Varni, J. W., Limbers, C. A., & Burwinkle, T. M. (2007). Parent proxy-report of their children’s health-related quality of life: An analysis of 13, 878 parents’ reliability and validity across age subgroups using the PedsQL 4.0 Generic Core Scales. Health and Quality of Life Outcomes, 5(2), 1–10.PubMedCrossRefGoogle Scholar
  14. 14.
    Campo, J. V., Comer, D. M., Jansen-McWilliams, L., Gardner, W., & Kelleher, K. J. (2002). Recurrent pain, emotional distress, and health service use in childhood. Journal of Pediatrics, 141, 76–83.PubMedCrossRefGoogle Scholar
  15. 15.
    Janicke, D. M., Finney, J. W., & Riley, A. W. (2001). Children’s health care use: A prospective investigation of factors related to care-seeking. Medical Care, 39, 990–1001.PubMedCrossRefGoogle Scholar
  16. 16.
    Varni, J. W., & Setoguchi, Y. (1992). Screening for behavioral and emotional problems in children and adolescents with congenital or acquired limb deficiencies. American Journal of Diseases of Children, 146, 103–107.PubMedGoogle Scholar
  17. 17.
    Varni, J. W., Burwinkle, T. M., & Lane, M. M. (2005). Health-related quality of life measurement in pediatric clinical practice: An appraisal and precept for future research and application. Health and Quality of Life Outcomes, 3(34), 1–9.Google Scholar
  18. 18.
    Reise, S. P., & Waller, N. G. (2009). Item response theory and clinical measurement. Annual Review of Clinical Psychology, 5, 27–48.PubMedCrossRefGoogle Scholar
  19. 19.
    Embretson, S. E., & Reise, S. P. (2000). Item response theory for psychologists. Mahwah, NJ: Erlbaum.Google Scholar
  20. 20.
    Irwin, D. E., Gross, H. E., Stucky, B. D., Thissen, D., DeWitt, E. M., Lai, J. S., Amtmann, D., Khastou, L., Varni, J. W., & DeWalt, D. A. (2011). Development of the PROMIS® pediatrics proxy-report item banks. Manuscript under review.Google Scholar
  21. 21.
    Muthén, L. K., & Muthén, B. O. (2007). Mplus user’s guide [Computer Software] (5th ed.). Los Angeles, CA: Muthén & Muthén.Google Scholar
  22. 22.
    Reise, S. P., Moore, T. M., & Haviland, M. G. (2010). Bifactor models and rotations: Exploring the extent to which multidimensional data yield univocal scale scores. Journal of Personality Assessment, 92, 544–559.PubMedCrossRefGoogle Scholar
  23. 23.
    Cai, L., du Toit, S. H. C., & Thissen, D. (in press). IRTPRO: Flexible, multidimensional, multiple categorical IRT modeling [Computer software]. Chicago, IL: Scientific Software International.Google Scholar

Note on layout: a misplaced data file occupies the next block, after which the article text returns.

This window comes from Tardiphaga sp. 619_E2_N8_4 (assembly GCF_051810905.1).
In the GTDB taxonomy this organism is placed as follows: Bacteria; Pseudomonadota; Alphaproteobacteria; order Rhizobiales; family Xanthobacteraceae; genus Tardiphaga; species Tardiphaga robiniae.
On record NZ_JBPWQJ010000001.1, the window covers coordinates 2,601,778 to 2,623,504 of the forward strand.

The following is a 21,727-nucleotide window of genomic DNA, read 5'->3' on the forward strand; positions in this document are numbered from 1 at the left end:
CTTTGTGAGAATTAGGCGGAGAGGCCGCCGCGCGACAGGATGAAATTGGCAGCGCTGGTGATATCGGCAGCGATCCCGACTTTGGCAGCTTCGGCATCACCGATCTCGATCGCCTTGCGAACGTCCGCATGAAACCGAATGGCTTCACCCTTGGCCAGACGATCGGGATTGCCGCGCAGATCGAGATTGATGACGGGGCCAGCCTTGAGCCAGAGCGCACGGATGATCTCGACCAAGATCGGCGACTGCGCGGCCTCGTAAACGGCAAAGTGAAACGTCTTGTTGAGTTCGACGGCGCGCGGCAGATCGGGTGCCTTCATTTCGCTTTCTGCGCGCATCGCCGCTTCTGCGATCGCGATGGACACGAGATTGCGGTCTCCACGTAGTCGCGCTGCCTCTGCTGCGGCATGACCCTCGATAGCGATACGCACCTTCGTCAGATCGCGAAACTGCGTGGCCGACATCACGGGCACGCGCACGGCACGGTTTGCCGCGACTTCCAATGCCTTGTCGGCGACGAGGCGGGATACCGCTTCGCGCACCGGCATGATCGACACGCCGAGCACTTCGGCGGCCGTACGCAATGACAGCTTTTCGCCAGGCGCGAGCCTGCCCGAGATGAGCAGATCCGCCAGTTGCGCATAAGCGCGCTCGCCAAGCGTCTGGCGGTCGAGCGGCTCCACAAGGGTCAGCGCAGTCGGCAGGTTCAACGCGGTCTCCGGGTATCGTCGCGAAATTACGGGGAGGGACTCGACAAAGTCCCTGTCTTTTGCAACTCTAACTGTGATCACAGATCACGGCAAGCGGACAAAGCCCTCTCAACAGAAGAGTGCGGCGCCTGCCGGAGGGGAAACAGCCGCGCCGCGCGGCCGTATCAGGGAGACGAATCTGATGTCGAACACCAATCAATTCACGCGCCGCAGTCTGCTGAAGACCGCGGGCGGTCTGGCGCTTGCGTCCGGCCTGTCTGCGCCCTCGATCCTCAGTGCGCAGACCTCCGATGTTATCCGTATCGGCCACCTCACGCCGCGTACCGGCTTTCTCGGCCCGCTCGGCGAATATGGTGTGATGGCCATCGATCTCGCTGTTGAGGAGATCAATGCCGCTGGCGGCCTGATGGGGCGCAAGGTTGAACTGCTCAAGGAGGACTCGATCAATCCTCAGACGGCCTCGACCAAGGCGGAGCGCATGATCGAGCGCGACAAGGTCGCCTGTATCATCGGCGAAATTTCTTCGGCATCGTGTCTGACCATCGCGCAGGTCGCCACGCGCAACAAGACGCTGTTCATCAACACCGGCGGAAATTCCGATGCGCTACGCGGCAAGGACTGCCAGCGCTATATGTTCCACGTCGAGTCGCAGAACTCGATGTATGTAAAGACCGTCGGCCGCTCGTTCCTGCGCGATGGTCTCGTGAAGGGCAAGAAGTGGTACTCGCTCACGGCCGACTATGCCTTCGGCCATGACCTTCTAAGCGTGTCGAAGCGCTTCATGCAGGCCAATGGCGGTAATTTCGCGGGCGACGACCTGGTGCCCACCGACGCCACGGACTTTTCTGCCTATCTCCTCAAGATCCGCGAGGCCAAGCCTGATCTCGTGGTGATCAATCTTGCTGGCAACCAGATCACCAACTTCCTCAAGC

24. 24.
    Chen, W. H., & Thissen, D. (1997). Local dependence indexes for item pairs using item response theory. Journal of Educational and Behavioral Statistics, 22, 265–289.Google Scholar
  25. 25.
    Lord, F. M. (1977). A study of item bias using item characteristic curve theory. In Y. H. Portinga (Ed.), Basic problems in cross-cultural psychology (pp. 19–29). Amsterdam: Swets and Zeitlinge.Google Scholar
  26. 26.
    Cai, L. (2008). SEM of another flavour: Two new applications of the supplemented EM algorithm. British Journal of Mathematical and Statistical Psychology, 61, 309–329.PubMedCrossRefGoogle Scholar
  27. 27.
    Benjamini, Y., & Hochberg, Y. (1995). Controlling the false discovery rate: A practical and powerful approach to multiple testing. Journal of the Royal Statistical Society, 57, 289–300.Google Scholar
  28. 28.
    Steinberg, L., & Thissen, D. (2006). Using effect sizes for research reporting: Examples using item response theory to analyze differential item functioning. Psychological Methods, 11, 402–415.PubMedCrossRefGoogle Scholar
  29. 29.
    Orlando, M., & Thissen, D. (2003). Further investigation of the performance of S-X2: An item fit index for use with dichotomous item response theory models. Applied Psychological Measurement, 27, 289–298.CrossRefGoogle Scholar
  30. 30.
    Thissen, D., Nelson, L., Rosa, K., & McLeod, L. D. (2001). Item response theory for items scored in more than two categories. In D. Thissen & H. Wainer (Eds.), Test scoring (pp. 141–186). Mahwah, NJ: Lawrence Erlbaum Associates.Google Scholar
  31. 31.
    Eiser, C., & Morse, R. (2001). Can parents rate their child’s health-related quality of life? Results from a systematic review. Quality of Life Research, 10, 347–357.PubMedCrossRefGoogle Scholar

Copyright information

© Springer Science+Business Media B.V. 2011

Authors and Affiliations

  • James W. Varni
    • 1
    Email author
  • David Thissen
    • 2
  • Brian D. Stucky
    • 3
  • Yang Liu
    • 2
  • Hally Gorder
    • 2
  • Debra E. Irwin
    • 4
  • Esi Morgan DeWitt
    • 5
  • Jin-Shei Lai
    • 6
  • Dagmar Amtmann
    • 7
  • Darren A. DeWalt
    • 8
  1. 1.Department of Pediatrics, College of Medicine, Department of Landscape Architecture and Urban Planning, College of ArchitectureTexas A&M UniversityCollege StationUSA
  2. 2.Department of PsychologyUniversity of North Carolina at Chapel HillChapel HillUSA
  3. 3.RAND CorporationSanta MonicaUSA
  4. 4.Department of EpidemiologyUniversity of North Carolina at Chapel HillChapel HillUSA
  5. 5.Department of Pediatrics, Division of RheumatologyCincinnati Children’s Hospital Medical CenterCincinnatiUSA
  6. 6.Department of Medical Social SciencesNorthwestern University Feinberg School of MedicineChicagoUSA
  7. 7.Department of Rehabilitation MedicineUniversity of WashingtonSeattleUSA
  8. 8.Division of General Medicine and Clinical Epidemiology, Cecil G. Sheps Center for Health Services ResearchUniversity of North Carolina at Chapel HillChapel HillUSA

Personalised recommendations